A total of 279 patients were admitted to our hospital with a diagnosis of cyst infection (615 episodes) during the period from January 2006 to January 2014 (Fig. 2a). Drainage of the infected cyst was performed in 298 episodes and cyst fluid culture was positive in 101 episodes. Among these 101 episodes, 13 episodes with a positive cyst culture obtained within 3 months after discontinuing antibiotics were excluded and there were 88 episodes in total. We sometimes performed drainage of multiple cysts in one patient, so the number of cysts investigated was 110. At least one of the four intracystic MRI features of cyst infection was detected in all 110 cysts by all three readers. However, there was lack of consensus about some findings in a few cysts with multiple intracystic MRI features (three cases of high intracystic SI on DWI and one case of cyst wall thickening). From among the patients who attended Toranomon Hospital regularly, 147 patients were enrolled as controls (Fig. 2b). The cases were significantly older than the controls. TLKV were not significantly different between the cases and the controls (Table 1). A high intracystic SI on DWI was seen in 86.4 % of the cases, but was also found in 66.7 % of the controls (Table 2). In the controls, the majority of cysts with a high intracystic SI on DWI were < 5 cm in diameter (Fig. 3). Intracystic fluid-fluid level and wall thickening were seen in less than 50 % of the cases, but were found in less than 15 % of the controls, so the specificity of these findings was high (>85 %). An intracystic fluid-fluid level or wall thickening were seen in 84.1 % of the cases, and also in 19.7 % of the controls, so the sensitivity and specificity of these findings were about 80 %. Intracystic gas was only seen in 1.1 % of the cases, but its specificity was 100 %. At least one of the four MRI features of cyst infection was detected in all of the cases. In addition, 83.0 % of the cases had cysts with a diameter >5 cm and at least one of these four MRI features of infection, while only 18.4 % of the controls had cysts with a diameter >5 cm and at least one of the four MRI features. In the cases, the frequency of a high intracystic SI on DWI, a fluid-fluid level, and wall thickening was not significantly different among the four TLKV quartiles (Table 3). On the other hand, the frequency of these findings was quite different among the four TLKV quartiles of the controls (Table 4), with the frequency of each finding showing an increase and the specificity becoming lower as the TLKV increased. ROC analysis revealed that a fluid-fluid level or wall thickening were significant in all of the four TLKV quartiles (Table 5). The 95 % CI of each diagnostic feature calculated by the bootstrap resampling technique was similar to that obtained by ROC analysis of raw data, which suggested that internal validity was maintained.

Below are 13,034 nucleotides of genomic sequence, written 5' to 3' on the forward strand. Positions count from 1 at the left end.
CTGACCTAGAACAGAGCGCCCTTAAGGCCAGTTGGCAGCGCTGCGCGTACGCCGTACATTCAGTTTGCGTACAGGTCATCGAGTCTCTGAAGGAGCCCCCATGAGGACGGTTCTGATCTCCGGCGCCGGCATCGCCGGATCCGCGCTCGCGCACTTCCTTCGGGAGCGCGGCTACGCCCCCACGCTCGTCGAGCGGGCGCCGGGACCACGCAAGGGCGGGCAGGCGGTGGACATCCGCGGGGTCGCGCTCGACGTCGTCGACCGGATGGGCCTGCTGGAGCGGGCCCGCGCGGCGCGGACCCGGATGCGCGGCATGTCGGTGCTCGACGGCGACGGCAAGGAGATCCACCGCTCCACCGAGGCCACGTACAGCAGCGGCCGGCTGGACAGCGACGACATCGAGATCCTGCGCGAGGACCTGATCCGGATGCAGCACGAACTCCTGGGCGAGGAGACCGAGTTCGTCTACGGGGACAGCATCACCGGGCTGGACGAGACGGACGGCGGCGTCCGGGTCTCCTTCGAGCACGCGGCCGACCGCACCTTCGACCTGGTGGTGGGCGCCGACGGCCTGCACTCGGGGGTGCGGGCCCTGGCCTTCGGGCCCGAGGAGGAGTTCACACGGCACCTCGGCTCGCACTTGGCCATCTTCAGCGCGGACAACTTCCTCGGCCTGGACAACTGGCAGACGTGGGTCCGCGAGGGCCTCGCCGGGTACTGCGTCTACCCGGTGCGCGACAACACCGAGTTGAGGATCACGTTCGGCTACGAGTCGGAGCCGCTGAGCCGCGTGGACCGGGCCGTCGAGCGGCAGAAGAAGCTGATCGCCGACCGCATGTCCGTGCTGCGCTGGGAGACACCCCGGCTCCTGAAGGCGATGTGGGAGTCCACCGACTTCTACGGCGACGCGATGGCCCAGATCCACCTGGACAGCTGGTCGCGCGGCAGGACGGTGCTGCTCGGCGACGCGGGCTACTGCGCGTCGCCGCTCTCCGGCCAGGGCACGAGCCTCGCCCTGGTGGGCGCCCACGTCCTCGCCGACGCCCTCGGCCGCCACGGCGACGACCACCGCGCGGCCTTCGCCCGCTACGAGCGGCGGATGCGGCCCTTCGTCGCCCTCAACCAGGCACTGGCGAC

Our MRI diagnostic criteria for cyst infection were highly sensitive because at least one of the four imaging features was seen in every patient with cyst infection. Intracystic gas was specific for cyst infection, so we can make a diagnosis of infected cyst whenever intracystic gas is detected. In addition, when an intracystic fluid-fluid level or wall thickening is seen, the specificity or sensitivity for diagnosis of infected cyst is about 80 % (Table 2). ROC analysis also indicated that a fluid-fluid level or wall thickening was useful for the diagnosis of cyst infection (Table 5). A high intracystic SI on DWI differs from the other three MRI features because its specificity is quite low. A high intracystic SI on DWI could reflect minor bleeding or inflammation because a high intracystic SI on DWI can be seen both in intracystic infection and intracystic hemorrhage . Intracystic bleeding or cyst infection occurred in some of the controls even though it was not documented in their medical records. In addition, minor intracystic bleeding or inflammation might occur in some ADPKD patients. ADPKD patients often complain of abdominal pain that is different from abdominal distension [10–12], and such pain might result from minor intracystic bleeding or inflammation. We also often encounter ADPKD patients with slight elevation of CRP although they do not have obvious cyst infection, and such slight CRP elevation might be due to minor intracystic bleeding or inflammation rather than infection. However, a high SI on DWI is the most frequent feature of an infected cyst and was seen in 88.2 % of the cases, so we should not exclude it from diagnostic criteria for cyst infection. We should not make a diagnosis of infected cyst only from a high intracystic SI on DWI, and abdominal pain at the same location as the cyst plus changes on MRI are needed for diagnosis . Abdominal pain is useful for detecting an infected cyst, but it only occurs in about 60 % of patients with cyst infection and previous MRI data for comparison might be unavailable . The present study also revealed that a cyst diameter >5 cm was useful for detecting severe infection that was likely to need drainage [4, 5]. The specificity of a high SI on DWI was 84.4 % for cysts with a diameter > 5 cm, but its sensitivity was lower at 69.1 %. Therefore, we should assess a combination of abdominal pain, sequential MRI changes, and/or cyst diameter >5 cm with the four MRI features to detect infected cysts that need drainage.